Millennials are the first generation to openly reject racially motivated beliefs and binary gender identifications; they are the first generation prepared to just love.
Dear Brooklyn Readers,
Despite growing up very poor and in a single-parent household, I had a relatively happy childhood. I grew up watching Soupy Sales, Good Times and Welcome Back Kotter; listening to Stevie Wonder, Vicki Sue Robinson and Curtis Mayfield; jumping on pogo sticks during the summer months and practicing my clarinet during the winter months. And every 30 days, I joined a dozen other girls in a circle to raise my two right fingers and swore "to serve my God, my country, mankind and to live by the Girl Scout Law." I am part of "Generation X," those born between the years of 1965 and 1980. My childhood was an even mix of struggle, discipline and joy.
The kids today? (You know, the ones we refer to as "Millennials" and "Post-Millennials") Well, theirs is a whole other story! Their childhoods were filled with cell phones, social media, video games, reality TV, free internet porn, and World Star Hip Hop. Just this past week, 15 million Millennials tuned in to watch rapper Blac Youngsta live stream a stripper party-- that's more people than those watching the NBA Slam Dunk taking place that same night.
For the most part, we Gen X'ers, and even more so the Baby Boomers, seem to agree: Millennials come off as entitled, self-absorbed, disengaged, undisciplined, quick to anger, narcissistic and generally social media-obsessed. However, this group of youth born between 1982 and 2000 now numbers 83.1 million and represents more than one quarter of the nation's population.
In fact, according to new U.S. Census Bureau estimates, their size already exceeds that of the 75.4 million Baby Boomers. So, though the tendency may be to dismiss this wayward group, we must pay close attention. Because there are a lot of them, and many of them seem troubled, and guess what? They've got next.
The fatal mass shooting of 17 Douglas High School students by 19-year-old Nikolas Cruz in Parkland, Florida, on Wednesday offers the most recent example of chaos and tragedy at the hands of a Post-Millennial. Here it is, only February, and we're witnessing the third mass shooting at a school this year. And in every incident, it is said the young shooter suffered from mental illness and depression. Something's trending with Millennials, and it's definitely #nobueno. It's clear this up-and-coming generation is troubled by something the rest of us are clueless about. And worse, violence, death or suicide too often is the outcome.
According to the Gun Violence Archive, which compiles data from shooting incidents, there were 307 mass shootings from January 1, 2017 to November 5, 2017. That averages to almost 7 mass shootings a week. Chicago recorded 650 murders in 2017 from gun violence and nearly 20 percent of the victims were children.
So, what is going on? After all, with the acceleration of technology, they have had a far more coddled life than we ever did (I remember when getting our first microwave was a huge deal). They've had practically everything handed to them ready-made, so what bone do they have to pick?
To answer that question, we need only look in the mirror: We happened to them. Let's consider the examples we've set: We've allowed iPads to be their babysitter, reality tv to be their entertainment, and social media and violent video games to be their free time hangout. To make matters worse, the person we have elected to serve as their national leader is a philanderer and misogynist who defends white nationalists, nourishes his body with McDonald's and diet Coke, lies habitually and tweets racist and bigoted messages on a daily.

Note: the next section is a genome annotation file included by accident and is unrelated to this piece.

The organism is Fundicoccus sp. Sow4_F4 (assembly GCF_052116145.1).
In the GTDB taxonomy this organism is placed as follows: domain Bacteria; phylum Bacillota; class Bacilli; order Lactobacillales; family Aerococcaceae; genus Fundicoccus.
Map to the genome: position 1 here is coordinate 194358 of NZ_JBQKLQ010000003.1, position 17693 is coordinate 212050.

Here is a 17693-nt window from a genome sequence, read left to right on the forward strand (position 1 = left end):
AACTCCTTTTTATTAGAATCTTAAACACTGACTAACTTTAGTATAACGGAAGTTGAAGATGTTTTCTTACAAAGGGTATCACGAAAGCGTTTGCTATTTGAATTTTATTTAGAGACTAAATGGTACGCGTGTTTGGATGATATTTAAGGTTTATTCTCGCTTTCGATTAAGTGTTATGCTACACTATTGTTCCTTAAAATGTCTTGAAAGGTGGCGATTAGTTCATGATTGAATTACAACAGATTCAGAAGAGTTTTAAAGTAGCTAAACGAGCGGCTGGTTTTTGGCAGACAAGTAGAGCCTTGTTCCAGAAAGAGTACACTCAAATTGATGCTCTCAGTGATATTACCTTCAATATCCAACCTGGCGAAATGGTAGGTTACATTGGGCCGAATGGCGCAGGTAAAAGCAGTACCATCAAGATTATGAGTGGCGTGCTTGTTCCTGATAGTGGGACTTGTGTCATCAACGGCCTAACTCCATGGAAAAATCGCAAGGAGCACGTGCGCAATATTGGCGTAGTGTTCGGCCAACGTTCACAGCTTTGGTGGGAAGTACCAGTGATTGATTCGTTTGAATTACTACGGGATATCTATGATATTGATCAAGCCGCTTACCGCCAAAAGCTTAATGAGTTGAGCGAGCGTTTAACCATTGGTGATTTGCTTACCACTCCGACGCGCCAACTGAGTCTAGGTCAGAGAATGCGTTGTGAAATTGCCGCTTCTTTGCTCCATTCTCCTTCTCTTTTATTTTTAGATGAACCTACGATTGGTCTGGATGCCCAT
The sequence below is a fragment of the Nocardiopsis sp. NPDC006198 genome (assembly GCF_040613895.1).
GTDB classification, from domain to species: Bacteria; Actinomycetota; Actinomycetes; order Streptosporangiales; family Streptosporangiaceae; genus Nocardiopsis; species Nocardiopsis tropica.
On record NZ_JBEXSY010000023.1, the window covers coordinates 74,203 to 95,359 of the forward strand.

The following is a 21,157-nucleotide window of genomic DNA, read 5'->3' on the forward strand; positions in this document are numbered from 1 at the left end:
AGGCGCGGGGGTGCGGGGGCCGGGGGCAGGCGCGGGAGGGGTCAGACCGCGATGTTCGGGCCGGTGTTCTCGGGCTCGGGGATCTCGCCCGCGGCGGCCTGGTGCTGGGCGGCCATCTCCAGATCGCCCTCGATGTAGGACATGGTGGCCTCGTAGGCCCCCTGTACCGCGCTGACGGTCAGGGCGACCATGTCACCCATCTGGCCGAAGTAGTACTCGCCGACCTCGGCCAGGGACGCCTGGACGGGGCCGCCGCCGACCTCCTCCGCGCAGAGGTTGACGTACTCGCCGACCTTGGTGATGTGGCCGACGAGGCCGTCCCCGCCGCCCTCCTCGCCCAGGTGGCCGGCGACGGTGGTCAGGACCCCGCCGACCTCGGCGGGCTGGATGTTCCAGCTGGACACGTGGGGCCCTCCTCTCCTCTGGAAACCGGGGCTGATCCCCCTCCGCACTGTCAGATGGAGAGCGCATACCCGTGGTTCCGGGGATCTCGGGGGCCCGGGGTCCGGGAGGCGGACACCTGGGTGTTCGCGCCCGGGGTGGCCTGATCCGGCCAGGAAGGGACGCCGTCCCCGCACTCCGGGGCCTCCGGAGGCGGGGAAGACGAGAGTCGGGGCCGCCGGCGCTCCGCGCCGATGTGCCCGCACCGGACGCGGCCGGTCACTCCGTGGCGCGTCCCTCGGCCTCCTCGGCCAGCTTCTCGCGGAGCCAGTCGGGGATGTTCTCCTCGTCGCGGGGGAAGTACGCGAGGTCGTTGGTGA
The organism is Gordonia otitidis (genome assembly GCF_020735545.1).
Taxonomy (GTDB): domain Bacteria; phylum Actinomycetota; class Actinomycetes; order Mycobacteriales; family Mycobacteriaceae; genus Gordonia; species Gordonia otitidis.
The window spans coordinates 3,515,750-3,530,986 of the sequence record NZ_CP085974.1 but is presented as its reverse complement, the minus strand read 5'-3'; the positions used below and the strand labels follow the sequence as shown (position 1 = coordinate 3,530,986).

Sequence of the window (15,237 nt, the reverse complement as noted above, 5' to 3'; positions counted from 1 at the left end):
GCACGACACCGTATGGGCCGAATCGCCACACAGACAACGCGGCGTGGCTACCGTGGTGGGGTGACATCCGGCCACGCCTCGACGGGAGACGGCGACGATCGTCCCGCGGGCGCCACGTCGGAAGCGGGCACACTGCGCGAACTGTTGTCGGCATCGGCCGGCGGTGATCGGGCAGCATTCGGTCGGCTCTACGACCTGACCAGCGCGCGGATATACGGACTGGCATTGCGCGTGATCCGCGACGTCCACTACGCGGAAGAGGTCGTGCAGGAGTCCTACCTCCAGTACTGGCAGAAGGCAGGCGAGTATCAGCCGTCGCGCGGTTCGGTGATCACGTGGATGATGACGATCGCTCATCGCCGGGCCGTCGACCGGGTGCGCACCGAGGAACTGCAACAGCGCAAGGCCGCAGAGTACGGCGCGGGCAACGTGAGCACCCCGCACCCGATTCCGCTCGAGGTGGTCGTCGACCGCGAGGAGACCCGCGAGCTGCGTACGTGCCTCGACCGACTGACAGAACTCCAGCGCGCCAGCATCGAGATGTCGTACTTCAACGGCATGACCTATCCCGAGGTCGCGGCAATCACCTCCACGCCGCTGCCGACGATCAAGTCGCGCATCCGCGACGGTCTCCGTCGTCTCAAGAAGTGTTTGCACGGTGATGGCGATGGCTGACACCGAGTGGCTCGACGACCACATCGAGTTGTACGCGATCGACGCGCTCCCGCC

Yes, Millennials are very different from us. But not all of their differences are a bad thing: They actually intuit technological devices, beginning as toddlers. And their level of creativity is exceptional. They watched and began communicating with peers of other cultures as soon as they could log onto the Internet, so in a sense, they are far more cultured.
Many of these Millennials grew up knowing mostly only a black president, so to them, diversity in leadership is normal, a positive thing. And music hip hop, reggae and trap is not black music any more than punk, rock and electronic is white music. It's just all... their music! They are the first generation to openly reject racially motivated belief systems and binary gender identifications. They are the first generation prepared to let go of the sociological hangups we can't seem to get past. They are the first generation prepared to just love.
Millennials are, perhaps, the brightest, quickest, most creative, open-minded and heartiest generation we have seen to date. And as much as we might rail against their entitlement and narcissism, if they seem disconnected from us, maybe it's because they're experiencing cognitive dissonance watching us behave like children while clinging to outdated beliefs. Who wouldn't be disappointed coming of age in a struggling economy, with low job prospects and $100,000 school loans looming over their heads? Who wouldn't be frustrated when, in 2018, their lawmakers seem more interested in money, guns and the color of people's skin than they are in securing "justice for all?"
It's enough to make a person... depressed.
It's time for the older generations to release old belief systems and set better examples. It's time we figure out a way to bridge the gap. It's time to prepare the younger generation to take the wheel, so they can get on with the business of leading.
C. Zawadi Morris, Publisher